These traits aren’t a good mix for a Rhodesian Great Dane. Their prey drive is too high, and they can get anxious and aggressive quickly. However, if you have older children who are more mature around dogs, you’ll find that the Rhodesian Great Dane makes a fierce protector for them. To get the best out of your puppy, however, you’ll need to do an excellent job training and socializing them.

Does This Breed Get Along With Other Pets?

Every dog is unique, and that includes the Rhodesian Great Dane mix. Most will get along with other dogs, cats, and pets if well-socialized as puppies. However, the Rhodesian Ridgeback will chase practically anything that runs away from it simply out of instinct, which could be a problem for your neighbor’s dogs and cats. They might not tolerate living with gerbils, Guinea Pigs, rabbits, or other small pets.

Rhodesian Ridgebacks can also have a higher aggression level than average toward dogs of the same sex. As for Great Danes, they can be highly territorial, especially with dogs they don’t know. This can be problematic if your puppy is more like their Great Dane parent. While they might not be a great dog to take to the dog park, they should get along fine with the other pets in your home if socialized well.

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Things to Know When Owning a Rhodesian Great Dane Mix:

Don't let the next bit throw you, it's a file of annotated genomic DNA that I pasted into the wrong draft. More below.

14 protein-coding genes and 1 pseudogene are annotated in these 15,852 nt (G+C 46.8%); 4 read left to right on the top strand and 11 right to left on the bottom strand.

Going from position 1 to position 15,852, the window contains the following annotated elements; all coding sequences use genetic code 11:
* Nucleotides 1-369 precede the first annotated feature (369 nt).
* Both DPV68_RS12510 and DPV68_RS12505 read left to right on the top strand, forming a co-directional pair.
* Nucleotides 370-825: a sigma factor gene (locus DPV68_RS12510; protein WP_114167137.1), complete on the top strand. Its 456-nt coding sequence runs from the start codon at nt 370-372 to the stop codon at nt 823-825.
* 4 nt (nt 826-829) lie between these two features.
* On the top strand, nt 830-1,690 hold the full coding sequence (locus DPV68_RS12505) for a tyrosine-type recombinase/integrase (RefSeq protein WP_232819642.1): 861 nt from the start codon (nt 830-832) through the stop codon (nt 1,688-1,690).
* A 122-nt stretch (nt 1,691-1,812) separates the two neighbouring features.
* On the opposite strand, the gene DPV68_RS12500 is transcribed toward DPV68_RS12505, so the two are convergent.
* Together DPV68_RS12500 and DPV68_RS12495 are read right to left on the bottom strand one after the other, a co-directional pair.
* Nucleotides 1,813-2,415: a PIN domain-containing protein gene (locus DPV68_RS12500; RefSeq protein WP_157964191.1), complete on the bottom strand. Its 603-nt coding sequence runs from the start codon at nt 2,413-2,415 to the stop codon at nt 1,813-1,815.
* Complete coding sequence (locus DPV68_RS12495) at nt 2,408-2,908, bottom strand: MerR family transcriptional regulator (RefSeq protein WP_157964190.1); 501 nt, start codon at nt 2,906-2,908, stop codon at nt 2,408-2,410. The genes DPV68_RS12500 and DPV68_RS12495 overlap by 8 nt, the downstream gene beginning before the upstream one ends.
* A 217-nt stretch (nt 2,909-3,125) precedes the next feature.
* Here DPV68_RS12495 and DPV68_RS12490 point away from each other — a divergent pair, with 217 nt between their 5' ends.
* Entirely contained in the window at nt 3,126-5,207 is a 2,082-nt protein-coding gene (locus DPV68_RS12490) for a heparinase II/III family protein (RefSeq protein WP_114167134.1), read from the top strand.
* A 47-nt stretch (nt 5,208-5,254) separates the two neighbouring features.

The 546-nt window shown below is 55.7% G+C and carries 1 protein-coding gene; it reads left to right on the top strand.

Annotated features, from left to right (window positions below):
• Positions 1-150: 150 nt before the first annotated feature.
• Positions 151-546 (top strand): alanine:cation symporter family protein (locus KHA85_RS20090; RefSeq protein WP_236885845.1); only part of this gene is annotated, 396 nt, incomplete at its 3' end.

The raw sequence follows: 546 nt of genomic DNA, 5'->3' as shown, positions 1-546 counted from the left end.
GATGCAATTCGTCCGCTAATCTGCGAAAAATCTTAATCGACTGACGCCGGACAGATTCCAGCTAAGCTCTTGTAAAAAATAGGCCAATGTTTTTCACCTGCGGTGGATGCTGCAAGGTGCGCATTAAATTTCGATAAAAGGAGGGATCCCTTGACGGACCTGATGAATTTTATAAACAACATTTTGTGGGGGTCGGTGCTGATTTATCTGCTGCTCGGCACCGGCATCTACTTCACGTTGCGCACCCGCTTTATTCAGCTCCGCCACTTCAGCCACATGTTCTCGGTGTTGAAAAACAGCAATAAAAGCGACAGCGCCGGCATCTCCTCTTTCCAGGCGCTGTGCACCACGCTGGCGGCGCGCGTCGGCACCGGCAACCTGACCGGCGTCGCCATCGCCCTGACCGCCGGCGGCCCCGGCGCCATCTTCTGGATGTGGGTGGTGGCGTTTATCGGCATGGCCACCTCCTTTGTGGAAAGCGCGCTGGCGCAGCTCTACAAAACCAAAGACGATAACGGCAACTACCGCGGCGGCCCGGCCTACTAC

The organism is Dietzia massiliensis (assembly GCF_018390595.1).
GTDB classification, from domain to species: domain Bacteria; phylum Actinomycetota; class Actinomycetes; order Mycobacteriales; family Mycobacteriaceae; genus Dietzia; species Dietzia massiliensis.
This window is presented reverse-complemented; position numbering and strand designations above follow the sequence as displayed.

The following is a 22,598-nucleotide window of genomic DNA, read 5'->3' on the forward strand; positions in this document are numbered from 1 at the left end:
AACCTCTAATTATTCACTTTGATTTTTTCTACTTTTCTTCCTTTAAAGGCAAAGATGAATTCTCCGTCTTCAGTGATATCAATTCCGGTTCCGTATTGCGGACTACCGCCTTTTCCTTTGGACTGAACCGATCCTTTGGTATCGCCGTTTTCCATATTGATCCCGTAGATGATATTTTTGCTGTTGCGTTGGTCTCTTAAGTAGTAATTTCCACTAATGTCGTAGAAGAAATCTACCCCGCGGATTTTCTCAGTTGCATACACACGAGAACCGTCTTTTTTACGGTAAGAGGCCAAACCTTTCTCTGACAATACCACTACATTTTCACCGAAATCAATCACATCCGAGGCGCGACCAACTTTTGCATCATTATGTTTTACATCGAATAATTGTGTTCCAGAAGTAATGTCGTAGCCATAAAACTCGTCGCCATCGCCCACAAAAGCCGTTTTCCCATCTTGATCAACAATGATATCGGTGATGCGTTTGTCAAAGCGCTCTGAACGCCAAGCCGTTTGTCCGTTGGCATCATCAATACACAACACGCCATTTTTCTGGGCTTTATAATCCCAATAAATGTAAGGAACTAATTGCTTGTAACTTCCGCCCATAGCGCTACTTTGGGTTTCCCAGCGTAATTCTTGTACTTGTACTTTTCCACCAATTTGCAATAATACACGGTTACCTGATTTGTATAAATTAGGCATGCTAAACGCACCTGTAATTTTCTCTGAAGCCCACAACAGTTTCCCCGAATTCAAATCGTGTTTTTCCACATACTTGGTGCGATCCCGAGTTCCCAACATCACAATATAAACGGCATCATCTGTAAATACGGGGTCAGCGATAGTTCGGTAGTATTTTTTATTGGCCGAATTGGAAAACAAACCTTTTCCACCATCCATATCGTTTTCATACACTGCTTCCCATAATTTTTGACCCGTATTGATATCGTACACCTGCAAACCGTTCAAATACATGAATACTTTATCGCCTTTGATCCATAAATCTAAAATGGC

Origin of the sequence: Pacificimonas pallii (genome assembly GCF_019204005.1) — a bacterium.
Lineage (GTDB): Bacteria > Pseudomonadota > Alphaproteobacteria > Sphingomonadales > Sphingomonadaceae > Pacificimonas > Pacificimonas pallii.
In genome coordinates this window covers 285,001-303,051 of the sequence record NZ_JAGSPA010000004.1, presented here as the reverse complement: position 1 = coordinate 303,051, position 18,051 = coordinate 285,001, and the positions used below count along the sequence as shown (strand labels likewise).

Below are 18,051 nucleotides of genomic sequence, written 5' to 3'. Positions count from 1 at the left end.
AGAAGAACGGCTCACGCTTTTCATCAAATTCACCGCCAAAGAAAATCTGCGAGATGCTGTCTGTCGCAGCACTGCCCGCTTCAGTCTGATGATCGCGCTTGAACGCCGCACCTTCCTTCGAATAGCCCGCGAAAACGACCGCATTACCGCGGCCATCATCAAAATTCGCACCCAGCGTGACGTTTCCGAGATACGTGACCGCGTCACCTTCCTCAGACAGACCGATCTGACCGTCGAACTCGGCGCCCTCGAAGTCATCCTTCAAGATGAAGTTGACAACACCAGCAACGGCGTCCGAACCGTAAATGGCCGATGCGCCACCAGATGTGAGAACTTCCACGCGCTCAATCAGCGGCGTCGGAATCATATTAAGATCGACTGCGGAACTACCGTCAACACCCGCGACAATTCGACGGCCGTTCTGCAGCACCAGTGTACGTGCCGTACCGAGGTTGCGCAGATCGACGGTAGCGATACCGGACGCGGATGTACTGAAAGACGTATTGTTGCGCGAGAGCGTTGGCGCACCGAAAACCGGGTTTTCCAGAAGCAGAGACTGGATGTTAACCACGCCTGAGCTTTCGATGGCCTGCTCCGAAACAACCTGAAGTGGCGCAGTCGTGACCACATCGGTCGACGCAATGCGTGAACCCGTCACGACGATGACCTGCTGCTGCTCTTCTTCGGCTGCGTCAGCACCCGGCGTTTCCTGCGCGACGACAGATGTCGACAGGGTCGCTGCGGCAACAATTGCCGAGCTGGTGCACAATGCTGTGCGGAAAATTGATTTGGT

Food & Diet Requirements 🦴

What’s fascinating about Rhodesian Great Danes is that they have lower caloric needs than most smaller dogs. In other words, you have to be sure not to overfeed your pet, as obesity and the problems it can cause might be the result. Maintaining their protein and fat intake will be one of your most important feeding tasks.

Also, you should feed your Rhodesian Great Dane a dog food formulated to keep a large dog healthy. That includes more than the usual amount of calcium and phosphorous (and in a balanced ratio). This specialized formula will help reduce the chance of joint issues occurring later in your dog’s life, especially hip and elbow dysplasia.

Dog food with 30% protein is recommended for Rhodesian Great Dane puppies but must be reduced to 23% once they reach adulthood. They’ll also need between 18 and 23 calories per pound per day to stay healthy and fit. Average that to 20 calories, and a 100-pound Rhodesian Great Dane would need 2,000 calories per day.

Exercise 🐕

You’ll need plenty of energy when you adopt a Rhodesian Great Dane mix because they need at least an hour or two of activity and exercise every day. Pair that with the fact that they’re large or extra-large dogs, and you can bet you’re going to get in good shape just from walking and playing with your big canine buddy.

It’s important to note that, as puppies, you shouldn’t force your Rhodesian Great Dane to undergo highly strenuous activities like 10-mile walks or agility training. The reason is that the growth plates on their elbow and hip joints (among others) can be damaged by demanding tasks and activities when they’re young, which can lead to an earlier onset of elbow or hip dysplasia.

Training 🎾

Strong-willed dogs like the Rhodesian Ridgeback can be a tough challenge when it comes to training. The same can be said of Great Danes because they’re stubborn. Put the two breeds together, and your training task will require patience, diligence, and persistence.

As mentioned, the average Rhodesian Great Dane will be a sensitive dog, and sensitive dogs do better with positive rather than negative reinforcement training methods. That means no yelling, screaming, or harsh treatment when they inevitably have an accident or act stubborn and willful.